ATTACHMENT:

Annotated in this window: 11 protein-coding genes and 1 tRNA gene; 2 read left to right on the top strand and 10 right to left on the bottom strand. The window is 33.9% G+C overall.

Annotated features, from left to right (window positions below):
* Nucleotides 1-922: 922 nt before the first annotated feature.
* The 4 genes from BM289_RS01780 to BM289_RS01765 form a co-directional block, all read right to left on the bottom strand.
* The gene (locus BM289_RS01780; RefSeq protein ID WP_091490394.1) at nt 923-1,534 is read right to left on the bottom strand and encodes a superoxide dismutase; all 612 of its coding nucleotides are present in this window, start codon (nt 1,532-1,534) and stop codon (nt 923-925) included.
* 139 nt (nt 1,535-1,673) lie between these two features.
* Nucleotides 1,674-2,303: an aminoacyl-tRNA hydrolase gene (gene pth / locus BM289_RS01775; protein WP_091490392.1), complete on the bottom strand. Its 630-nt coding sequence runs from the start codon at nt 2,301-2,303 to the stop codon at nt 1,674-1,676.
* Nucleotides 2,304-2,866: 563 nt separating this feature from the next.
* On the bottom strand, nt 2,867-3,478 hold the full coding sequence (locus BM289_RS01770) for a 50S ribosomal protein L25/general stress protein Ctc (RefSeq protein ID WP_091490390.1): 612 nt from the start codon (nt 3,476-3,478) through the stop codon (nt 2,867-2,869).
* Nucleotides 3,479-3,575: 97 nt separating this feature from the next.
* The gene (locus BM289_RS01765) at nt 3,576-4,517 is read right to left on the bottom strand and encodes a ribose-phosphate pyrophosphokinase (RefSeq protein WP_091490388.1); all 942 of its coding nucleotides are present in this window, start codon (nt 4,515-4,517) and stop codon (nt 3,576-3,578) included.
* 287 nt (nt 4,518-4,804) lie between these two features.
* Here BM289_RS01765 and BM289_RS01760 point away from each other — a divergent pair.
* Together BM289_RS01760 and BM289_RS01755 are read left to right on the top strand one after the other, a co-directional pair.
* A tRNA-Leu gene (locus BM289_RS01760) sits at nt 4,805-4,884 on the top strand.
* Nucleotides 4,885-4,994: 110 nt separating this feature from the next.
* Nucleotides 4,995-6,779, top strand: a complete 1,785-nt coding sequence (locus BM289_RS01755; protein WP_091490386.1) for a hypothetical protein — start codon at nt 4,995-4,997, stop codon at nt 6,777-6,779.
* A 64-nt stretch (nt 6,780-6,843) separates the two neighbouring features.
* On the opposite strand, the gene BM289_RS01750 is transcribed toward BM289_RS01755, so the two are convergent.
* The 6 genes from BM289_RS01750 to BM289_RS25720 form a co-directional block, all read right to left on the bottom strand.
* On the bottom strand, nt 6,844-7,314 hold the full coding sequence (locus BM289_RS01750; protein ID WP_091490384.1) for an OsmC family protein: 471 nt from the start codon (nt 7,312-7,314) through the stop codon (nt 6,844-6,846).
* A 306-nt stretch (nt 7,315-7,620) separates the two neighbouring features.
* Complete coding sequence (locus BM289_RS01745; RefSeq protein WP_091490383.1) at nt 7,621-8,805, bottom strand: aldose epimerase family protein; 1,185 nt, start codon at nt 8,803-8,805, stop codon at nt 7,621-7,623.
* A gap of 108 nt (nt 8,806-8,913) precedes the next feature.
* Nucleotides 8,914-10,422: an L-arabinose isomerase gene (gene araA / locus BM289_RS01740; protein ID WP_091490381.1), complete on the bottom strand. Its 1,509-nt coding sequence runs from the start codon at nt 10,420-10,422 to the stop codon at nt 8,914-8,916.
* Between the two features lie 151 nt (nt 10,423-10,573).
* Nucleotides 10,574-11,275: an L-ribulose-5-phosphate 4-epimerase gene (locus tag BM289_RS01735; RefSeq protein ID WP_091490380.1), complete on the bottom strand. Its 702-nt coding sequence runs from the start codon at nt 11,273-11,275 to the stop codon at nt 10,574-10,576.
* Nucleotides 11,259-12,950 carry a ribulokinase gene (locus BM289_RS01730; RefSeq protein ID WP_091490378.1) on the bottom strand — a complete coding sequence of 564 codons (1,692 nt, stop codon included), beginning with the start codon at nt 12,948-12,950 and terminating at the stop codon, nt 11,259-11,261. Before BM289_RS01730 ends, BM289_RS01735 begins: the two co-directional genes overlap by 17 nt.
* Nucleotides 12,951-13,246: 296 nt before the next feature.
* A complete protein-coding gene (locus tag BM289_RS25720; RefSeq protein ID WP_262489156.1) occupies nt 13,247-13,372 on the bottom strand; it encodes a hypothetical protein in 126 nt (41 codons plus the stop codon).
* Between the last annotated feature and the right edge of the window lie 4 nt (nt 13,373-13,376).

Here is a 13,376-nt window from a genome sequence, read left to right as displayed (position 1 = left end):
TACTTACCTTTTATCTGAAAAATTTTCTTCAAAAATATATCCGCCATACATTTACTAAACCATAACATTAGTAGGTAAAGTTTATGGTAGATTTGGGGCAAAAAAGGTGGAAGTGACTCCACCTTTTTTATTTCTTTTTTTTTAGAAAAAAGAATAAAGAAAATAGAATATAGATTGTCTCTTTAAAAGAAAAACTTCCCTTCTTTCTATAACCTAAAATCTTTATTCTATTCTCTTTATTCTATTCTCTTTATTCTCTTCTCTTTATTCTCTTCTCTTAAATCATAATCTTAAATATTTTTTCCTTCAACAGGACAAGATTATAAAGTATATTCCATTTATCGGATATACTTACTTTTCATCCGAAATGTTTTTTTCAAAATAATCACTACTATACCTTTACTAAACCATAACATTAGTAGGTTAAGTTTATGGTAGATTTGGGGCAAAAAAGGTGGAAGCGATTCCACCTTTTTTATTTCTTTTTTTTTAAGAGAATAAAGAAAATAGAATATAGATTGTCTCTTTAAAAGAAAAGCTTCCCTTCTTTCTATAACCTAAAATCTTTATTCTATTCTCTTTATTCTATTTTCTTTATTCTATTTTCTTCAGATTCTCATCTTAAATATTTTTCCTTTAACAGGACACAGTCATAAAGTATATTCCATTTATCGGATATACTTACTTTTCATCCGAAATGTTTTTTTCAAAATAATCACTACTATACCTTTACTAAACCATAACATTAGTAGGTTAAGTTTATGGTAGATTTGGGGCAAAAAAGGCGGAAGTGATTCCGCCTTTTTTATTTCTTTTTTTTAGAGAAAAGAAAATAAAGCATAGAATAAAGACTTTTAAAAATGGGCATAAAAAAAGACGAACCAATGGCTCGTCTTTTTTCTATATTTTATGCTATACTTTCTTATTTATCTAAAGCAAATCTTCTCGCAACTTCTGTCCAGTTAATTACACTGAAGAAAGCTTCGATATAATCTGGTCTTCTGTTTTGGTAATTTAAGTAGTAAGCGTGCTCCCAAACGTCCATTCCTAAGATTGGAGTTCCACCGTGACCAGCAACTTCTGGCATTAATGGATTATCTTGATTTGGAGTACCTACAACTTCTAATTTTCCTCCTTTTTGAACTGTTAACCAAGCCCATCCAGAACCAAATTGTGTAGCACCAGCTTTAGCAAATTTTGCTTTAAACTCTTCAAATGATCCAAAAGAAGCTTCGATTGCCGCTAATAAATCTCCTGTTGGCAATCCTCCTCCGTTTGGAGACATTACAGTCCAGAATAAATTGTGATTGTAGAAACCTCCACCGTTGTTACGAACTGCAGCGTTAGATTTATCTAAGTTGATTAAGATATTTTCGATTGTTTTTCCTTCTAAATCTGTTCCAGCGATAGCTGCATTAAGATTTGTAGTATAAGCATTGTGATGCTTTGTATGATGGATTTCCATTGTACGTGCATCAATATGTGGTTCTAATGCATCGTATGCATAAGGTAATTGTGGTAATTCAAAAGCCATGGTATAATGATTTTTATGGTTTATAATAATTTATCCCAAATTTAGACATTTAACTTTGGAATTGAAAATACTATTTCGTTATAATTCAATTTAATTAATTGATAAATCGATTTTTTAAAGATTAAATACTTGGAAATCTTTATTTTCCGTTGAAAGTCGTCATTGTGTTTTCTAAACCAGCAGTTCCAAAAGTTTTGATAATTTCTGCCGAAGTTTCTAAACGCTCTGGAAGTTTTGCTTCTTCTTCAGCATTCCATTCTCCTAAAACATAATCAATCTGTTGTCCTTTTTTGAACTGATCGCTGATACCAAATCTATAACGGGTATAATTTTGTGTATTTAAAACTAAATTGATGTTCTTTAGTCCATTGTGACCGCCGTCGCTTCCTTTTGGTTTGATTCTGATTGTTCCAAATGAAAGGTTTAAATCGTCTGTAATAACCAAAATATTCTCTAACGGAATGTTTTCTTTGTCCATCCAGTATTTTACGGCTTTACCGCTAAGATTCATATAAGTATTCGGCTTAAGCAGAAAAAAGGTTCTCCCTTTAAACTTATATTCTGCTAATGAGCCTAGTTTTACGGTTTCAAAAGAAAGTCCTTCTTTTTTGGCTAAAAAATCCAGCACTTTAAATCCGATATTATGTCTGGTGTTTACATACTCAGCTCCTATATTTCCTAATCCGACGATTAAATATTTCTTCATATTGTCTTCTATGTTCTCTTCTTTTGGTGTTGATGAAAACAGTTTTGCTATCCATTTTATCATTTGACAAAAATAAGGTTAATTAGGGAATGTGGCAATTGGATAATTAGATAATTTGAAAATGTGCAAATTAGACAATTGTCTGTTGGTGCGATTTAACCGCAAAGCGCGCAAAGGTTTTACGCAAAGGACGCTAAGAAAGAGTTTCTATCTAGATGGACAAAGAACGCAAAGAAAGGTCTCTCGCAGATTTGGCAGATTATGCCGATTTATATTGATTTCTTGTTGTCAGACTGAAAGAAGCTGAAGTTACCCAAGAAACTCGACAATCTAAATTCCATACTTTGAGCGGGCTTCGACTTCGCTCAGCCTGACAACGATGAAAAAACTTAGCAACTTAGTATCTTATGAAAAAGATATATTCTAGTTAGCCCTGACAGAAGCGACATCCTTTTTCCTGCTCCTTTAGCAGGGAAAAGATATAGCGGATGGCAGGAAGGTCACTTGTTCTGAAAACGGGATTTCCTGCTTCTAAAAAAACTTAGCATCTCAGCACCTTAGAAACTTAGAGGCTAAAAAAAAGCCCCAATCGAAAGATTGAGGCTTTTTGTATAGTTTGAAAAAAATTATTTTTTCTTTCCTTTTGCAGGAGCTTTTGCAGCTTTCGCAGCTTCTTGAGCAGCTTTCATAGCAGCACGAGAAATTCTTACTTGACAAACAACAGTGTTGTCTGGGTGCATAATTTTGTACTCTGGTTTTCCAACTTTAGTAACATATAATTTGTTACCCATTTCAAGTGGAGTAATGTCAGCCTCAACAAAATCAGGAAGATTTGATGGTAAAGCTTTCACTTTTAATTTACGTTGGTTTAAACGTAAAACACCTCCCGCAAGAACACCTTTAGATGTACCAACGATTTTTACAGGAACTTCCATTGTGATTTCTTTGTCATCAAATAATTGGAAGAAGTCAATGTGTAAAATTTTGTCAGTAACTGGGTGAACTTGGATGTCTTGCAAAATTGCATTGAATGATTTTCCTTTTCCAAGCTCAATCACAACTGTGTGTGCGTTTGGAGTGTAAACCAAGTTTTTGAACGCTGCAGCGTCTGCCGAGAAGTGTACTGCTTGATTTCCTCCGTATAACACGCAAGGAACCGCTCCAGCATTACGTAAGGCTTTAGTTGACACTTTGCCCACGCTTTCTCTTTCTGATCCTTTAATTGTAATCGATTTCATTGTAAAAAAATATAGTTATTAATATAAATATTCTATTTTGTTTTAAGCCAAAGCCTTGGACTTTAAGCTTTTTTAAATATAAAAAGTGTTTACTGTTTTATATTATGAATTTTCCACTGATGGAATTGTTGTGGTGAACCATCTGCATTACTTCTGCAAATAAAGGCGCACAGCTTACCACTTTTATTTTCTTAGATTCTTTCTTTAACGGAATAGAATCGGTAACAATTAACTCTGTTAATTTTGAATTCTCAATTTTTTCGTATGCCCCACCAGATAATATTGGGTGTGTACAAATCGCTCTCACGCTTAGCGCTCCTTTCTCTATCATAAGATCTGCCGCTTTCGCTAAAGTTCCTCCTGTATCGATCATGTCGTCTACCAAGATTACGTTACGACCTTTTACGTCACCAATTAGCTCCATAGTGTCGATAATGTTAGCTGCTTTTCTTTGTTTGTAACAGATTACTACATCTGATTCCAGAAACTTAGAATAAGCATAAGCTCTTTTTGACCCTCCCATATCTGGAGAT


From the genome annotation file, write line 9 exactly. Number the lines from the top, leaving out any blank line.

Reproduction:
* On the bottom strand, nt 2,867-3,478 hold the full coding sequence (locus BM289_RS01770) for a 50S ribosomal protein L25/general stress protein Ctc (RefSeq protein ID WP_091490390.1): 612 nt from the start codon (nt 3,476-3,478) through the stop codon (nt 2,867-2,869).